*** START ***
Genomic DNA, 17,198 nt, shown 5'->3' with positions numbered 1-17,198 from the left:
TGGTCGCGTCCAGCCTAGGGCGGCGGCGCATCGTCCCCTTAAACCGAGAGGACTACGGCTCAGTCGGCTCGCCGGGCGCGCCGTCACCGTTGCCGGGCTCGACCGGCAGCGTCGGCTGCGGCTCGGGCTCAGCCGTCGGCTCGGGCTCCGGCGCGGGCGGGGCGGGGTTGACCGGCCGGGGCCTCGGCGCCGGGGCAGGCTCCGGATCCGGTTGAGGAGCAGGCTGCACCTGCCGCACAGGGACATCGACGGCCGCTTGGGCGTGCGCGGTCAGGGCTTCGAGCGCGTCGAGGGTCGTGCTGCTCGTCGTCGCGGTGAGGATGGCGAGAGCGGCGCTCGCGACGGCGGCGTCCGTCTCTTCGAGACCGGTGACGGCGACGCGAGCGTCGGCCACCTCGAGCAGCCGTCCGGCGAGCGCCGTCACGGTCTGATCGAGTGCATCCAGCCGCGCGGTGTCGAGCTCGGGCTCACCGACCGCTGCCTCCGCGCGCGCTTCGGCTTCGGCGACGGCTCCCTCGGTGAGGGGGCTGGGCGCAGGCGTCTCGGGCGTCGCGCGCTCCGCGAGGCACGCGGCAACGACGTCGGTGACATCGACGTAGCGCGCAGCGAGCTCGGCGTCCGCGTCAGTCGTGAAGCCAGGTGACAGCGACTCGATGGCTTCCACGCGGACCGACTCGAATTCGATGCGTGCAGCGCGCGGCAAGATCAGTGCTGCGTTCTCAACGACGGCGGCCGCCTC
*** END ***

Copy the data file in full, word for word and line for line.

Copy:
Genomic DNA, 17,198 nt, shown 5'->3' with positions numbered 1-17,198 from the left:
TGGTCGCGTCCAGCCTAGGGCGGCGGCGCATCGTCCCCTTAAACCGAGAGGACTACGGCTCAGTCGGCTCGCCGGGCGCGCCGTCACCGTTGCCGGGCTCGACCGGCAGCGTCGGCTGCGGCTCGGGCTCAGCCGTCGGCTCGGGCTCCGGCGCGGGCGGGGCGGGGTTGACCGGCCGGGGCCTCGGCGCCGGGGCAGGCTCCGGATCCGGTTGAGGAGCAGGCTGCACCTGCCGCACAGGGACATCGACGGCCGCTTGGGCGTGCGCGGTCAGGGCTTCGAGCGCGTCGAGGGTCGTGCTGCTCGTCGTCGCGGTGAGGATGGCGAGAGCGGCGCTCGCGACGGCGGCGTCCGTCTCTTCGAGACCGGTGACGGCGACGCGAGCGTCGGCCACCTCGAGCAGCCGTCCGGCGAGCGCCGTCACGGTCTGATCGAGTGCATCCAGCCGCGCGGTGTCGAGCTCGGGCTCACCGACCGCTGCCTCCGCGCGCGCTTCGGCTTCGGCGACGGCTCCCTCGGTGAGGGGGCTGGGCGCAGGCGTCTCGGGCGTCGCGCGCTCCGCGAGGCACGCGGCAACGACGTCGGTGACATCGACGTAGCGCGCAGCGAGCTCGGCGTCCGCGTCAGTCGTGAAGCCAGGTGACAGCGACTCGATGGCTTCCACGCGGACCGACTCGAATTCGATGCGTGCAGCGCGCGGCAAGATCAGTGCTGCGTTCTCAACGACGGCGGCCGCCTC